Answer: The discussion question “Luke” was given; you can see how it would help to have more information than one word, because this leaves open several different possibilities. For example: Do you want us to discuss Luke the man or the book of Luke? It would be better, in the future, to phrase your questions in a sentence, however, this time I will guess that you mean the writer Luke. Thanks, though, for the question.
The Holy Spirit is really the Author, however, He uses human instruments, “THE ACTS OF THE HOLY SPIRIT,” was written by the personality of Luke, and he was also author of the book of St. Luke. Luke wrote more of the New Testament than any other individual. The “beloved physician” was a companion of Paul on his missionary adventures. We see in Acts 16 that Luke was not with Paul the whole time, but he interviewed those who were with him when he wasn’t.
“(Acts 16:10- The change here from “they” (vv. 6-8) to “we” indicates that at Troas Luke, the narrator, joined Paul’s company.) He was the first historian of the early years of the Church.The book is of highest importance because it is the only inspired account of the beginning and early work of the Church. It clarifies some of the historical references in the Pauline Epistles. Its place in the N.T. canon identifies it as the bridge from the Gospels to the Epistles.” (New Scofield Reference Edition of the Bible by C.I. Scofield, D.D.)
“The book of Acts, summarizing the growth of the Christian church in the first century, is universally acknowledged to have been written by Luke, the author of the Gospel of Luke, beloved physician and companion of the Apostle Paul. Like his Gospel, Luke addressed the book of Acts to the ‘most excellent Theophilus,” (Luke 1:3), and is, essentially, a continuing record of the things that “Jesus began both to do and teach” (Acts 1:1) in the days of His flesh. Although Jesus had returned to heaven, He sent His Holy Spirit to indwell, guide and empower His disciples as they scattered around the world preaching His saving gospel.
.Luke himself was present during a portion of Paul’s travels as described in Acts. This is indicated by his intermittent use of the “we” pronoun in his accounts-first in Acts 16:10, later in 20:5 and again in 27:1, three verses which mark the beginning of his three periods of association with Paul. Thus, he traveled with Paul on his second missionary journey from Troas to Philippi, then again on Paul’s third missionary journey from Philippi to Jerusalem, and finally from Caesarea to Rome. He was later able to be with Paul during his final imprisonment just before Paul’s death (II Timothy 4:11) but presumably had no opportunity to incorporate these later experiences into his book of Acts.” (The Defender’s Study Bible)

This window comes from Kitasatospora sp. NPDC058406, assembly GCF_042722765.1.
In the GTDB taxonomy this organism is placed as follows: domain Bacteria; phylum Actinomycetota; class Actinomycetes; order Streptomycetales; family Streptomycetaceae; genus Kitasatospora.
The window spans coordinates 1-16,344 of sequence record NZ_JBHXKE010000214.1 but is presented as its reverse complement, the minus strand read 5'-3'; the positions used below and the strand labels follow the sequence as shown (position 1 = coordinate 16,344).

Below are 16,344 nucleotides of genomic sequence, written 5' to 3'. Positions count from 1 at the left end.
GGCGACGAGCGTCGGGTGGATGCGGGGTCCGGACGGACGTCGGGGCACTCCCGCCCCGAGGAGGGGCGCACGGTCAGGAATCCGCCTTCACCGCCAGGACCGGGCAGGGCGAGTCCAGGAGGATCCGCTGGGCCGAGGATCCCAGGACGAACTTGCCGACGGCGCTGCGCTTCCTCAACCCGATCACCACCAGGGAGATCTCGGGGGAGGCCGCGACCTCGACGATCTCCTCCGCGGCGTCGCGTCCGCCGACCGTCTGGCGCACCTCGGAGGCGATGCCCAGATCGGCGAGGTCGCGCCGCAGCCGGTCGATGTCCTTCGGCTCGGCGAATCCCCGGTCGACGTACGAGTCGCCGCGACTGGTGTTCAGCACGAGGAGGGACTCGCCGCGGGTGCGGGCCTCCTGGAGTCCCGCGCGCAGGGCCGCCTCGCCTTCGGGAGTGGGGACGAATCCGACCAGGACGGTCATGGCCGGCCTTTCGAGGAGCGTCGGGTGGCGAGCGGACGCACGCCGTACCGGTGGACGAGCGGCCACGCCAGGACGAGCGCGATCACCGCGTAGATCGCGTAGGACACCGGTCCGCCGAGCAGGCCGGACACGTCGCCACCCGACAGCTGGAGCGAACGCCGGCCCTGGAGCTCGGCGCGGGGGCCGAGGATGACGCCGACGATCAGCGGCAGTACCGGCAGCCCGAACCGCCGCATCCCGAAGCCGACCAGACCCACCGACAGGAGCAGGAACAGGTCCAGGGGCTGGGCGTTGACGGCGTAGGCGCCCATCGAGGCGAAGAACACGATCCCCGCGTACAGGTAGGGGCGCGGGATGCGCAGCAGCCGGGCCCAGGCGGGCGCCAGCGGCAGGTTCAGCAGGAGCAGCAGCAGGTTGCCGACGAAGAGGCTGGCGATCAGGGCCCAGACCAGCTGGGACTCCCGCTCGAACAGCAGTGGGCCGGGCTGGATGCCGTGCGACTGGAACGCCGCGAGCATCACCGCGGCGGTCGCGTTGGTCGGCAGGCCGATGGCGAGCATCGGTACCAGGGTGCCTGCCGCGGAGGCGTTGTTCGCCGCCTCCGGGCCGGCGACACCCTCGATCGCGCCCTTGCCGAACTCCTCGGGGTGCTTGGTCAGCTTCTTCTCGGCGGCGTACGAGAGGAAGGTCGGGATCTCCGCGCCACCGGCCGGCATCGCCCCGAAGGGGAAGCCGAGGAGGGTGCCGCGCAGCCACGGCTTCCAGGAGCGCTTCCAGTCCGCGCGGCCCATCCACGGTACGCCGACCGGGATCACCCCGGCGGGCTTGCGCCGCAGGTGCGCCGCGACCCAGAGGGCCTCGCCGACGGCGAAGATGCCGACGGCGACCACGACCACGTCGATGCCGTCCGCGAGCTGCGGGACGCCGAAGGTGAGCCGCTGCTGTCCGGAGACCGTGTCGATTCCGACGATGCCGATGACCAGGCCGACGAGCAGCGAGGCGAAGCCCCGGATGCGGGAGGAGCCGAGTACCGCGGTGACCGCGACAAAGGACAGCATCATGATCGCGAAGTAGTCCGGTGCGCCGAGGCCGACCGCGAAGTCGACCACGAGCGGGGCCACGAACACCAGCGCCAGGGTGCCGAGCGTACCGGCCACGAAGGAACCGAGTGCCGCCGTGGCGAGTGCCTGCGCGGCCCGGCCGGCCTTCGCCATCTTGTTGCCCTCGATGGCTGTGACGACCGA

“.Luke was of Gentile origin. This is inferred from the fact that he is not reckoned among those ‘who are of the circumcision’ (Colossians 4:11; compare 4:14).” (Unger’s Bible Dictionary)
“The author was a Gentile convert, possibly of the church at Antioch, where Paul served with Barnabas at the beginning of his ministry (Acts 11:25, 26). The writer joined him later at Troas, as his use of the pronoun “we” indicates (Acts 16:10), accompanied him to Philippi, and presumably remained there while Paul visited Jerusalem. When Paul returned to Philippi, Luke went back with him to Jerusalem (Acts 20:5-21:15), where Paul was arrested and placed in protective custody. At the close of Paul’s detention in Caesarea, Luke accompanied him to Rome (Acts 27:1-28:15).
Paul speaks of Luke three times in his epistles, calling him ‘the beloved physician” [and fellow laborer] (Colossians 4:14; Philemon 24), and indicating later that he was the last friend to remain with him in his second imprisonment (II Timothy 4:11). Paul’s statement that Luke was a physician is corroborated by the language Luke uses and by the interest he shows in disease and in healing.
Luke’s ministry was broad. Doctor, pastor, traveling evangelist, historian, and writer, he was tremendously versatile and active. He had a wide acquaintance with the Christian leaders of the first century, and he seems to have had important special connections also with Roman officials.
Tradition has preserved a few interesting legends about him, though they may not be authentic. According to these stories, Luke was an artist, who painted a picture of the Virgin Mary. He never married, and in his later years retired to Bithynia, where he died. Other legends say that he was martyred in Greece.” (The WYCLIFFE BIBLE COMMENTARY)
“Luke was an educated man. He was a “beloved physician,” and yet a very humble man. He never mentions himself, either here or in the book of Acts…you will notice that whenever Luke was with the company, he says, we or us. When he remains behind as Paul and the rest move on, he changes to they and them. When Luke joins them again he reverts to we and us. He was with Paul to the end. In his last letter from Rome, Paul writes, ‘Only Luke is with me.’
He was a widely traveled man, highly-educated, and was of a scientific mind and temperament. In all likelihood he was a Gentile. He may have been of Jewish descent, but his name is a Gentile name, and he writes for the information of Gentiles.” (Addresses on Luke by H. A. Ironside, Litt.D.)
Some have suggested that this following reference by St. Paul is of St. Luke: “And we have sent with him the brother (Luke) whose praise is in the gospel throughout all the churches, and not only that, but who was also chosen by the churches to travel with us with this gift, which is administered by us to the glory of the Lord Himself and to show your ready mind.” (2 Corinthians 8:18-19) What a wonderful praise of a life lived for the Lord Jesus Christ!
Thanks for the question,
Gary T. Panell
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